GRAND RAPIDS, Mich — The waiting and the anxiety continue for local companies that haven’t been denied outright for a small business loan.
The initial $350 billion in funding for the federal Paycheck Protection Program has run dry while many applications are still pending or missed out on the first round entirely. Companies like Midwest Air Filters in Grand Rapids only wish they had that clarity.
“We’re not denied per say, we haven’t gotten a denied stamp on it yet,” said co-owner Marcie Shoham. “But we are waiting to hear, we’re sort of in a limbo.”
Midwest Air Filters, a family-owned company for nearly seven decades, has already been flat out denied for a small business loan from the state specifically for companies like them, who are ready to make personal protective equipment with minor adjustments to their manufacturing.
“We were sort of already half-in filter manufacturing as it was,” said Shoham. “We could’ve been a local, Michigan manufacturer for PPE that’s halfway already in it. It wouldn’t have taken much more for us to be able to go, I mean I have the sources for the equipment already lined up.”
The worry now is if Shoham can’t secure a loan from the PPP, their already reduced work force might have a tighter financial strain placed on it, and there wasn’t much wiggle room to begin with.
“I do have work for my employees,” she said. “They want come back I get text messages all the time ‘please tell me when we’re coming back, I want to come back to work.’ But I can’t bring them in as a small business without some sort of help from the government on the Paycheck Protection Program.”
Just Tuesday, the U.S. Senate voted on and passed a $500 billion aid package that would replenish the small business fund with an expected $300 billion. As it heads to the House next, Paul Isely, Associate Dean of Grand Valley State’s Seidman College of Business, says the original funding expired much faster than anticipated.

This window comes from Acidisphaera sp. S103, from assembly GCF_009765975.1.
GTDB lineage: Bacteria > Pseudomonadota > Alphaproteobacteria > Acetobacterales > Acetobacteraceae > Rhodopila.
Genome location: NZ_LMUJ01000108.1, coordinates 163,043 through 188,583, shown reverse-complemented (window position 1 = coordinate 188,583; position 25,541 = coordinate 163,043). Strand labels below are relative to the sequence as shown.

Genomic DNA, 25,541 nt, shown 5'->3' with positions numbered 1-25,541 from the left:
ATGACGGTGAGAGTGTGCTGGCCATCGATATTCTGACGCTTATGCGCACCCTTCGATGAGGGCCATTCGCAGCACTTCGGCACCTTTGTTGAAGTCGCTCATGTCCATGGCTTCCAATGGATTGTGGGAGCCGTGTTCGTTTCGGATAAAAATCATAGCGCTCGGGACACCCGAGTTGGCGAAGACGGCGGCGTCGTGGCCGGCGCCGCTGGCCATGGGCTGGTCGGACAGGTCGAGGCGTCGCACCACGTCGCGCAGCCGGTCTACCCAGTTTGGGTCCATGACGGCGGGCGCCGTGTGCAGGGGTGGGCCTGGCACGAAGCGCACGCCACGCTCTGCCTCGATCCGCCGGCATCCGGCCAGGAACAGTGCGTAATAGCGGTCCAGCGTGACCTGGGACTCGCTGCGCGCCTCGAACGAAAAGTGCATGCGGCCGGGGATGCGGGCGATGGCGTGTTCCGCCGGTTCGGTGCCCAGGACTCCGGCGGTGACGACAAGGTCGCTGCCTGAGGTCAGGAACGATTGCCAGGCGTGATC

“They ran through the first tranche of money much faster than they expected,” said Isely. “There was much higher demand than they expected.”
Because much of the new funding will go to businesses who missed out on the first round – and whose applications are still pending like Midwest Air Filters – it won’t last long. Isely expects somewhere around 6-to-10 days.
He also said consumers and companies should expect an impact similar to the economic crisis of 2008. With all the business loans and unemployment payments entering the economy soon, Isely thinks things will start to level off, at least for a time, when May rolls around.
“That’s sort of like starter fluid going into an engine,” he said. “If you can’t start the engine in May, then we’re in this for a much longer haul.”
Adding to the frustrations of small business owners like Shoham are headlines that large franchise chains have dipped into the SBA loans intended for small local business. Large chains like Ruth’s Chris, and Potbelly’s applied each of their franchise locations individually, a provision allowed by the PPP, and received millions in funding. Just recently, fast-food chain Shake Shack returned a $10 million SBA loan after criticism.
“I don’t understand ethically why someone like Shake Shack, bless them, would apply for a program when they would have so much cash,” said Shoham. “They don’t need that to survive. Small businesses need that to survive.”
Isely thinks the next funding bill will address that.
“Many of these corporations that are in that size range – in that larger size range – are able to secure funds in other ways,” he said. “It is really hard for the small businesses.”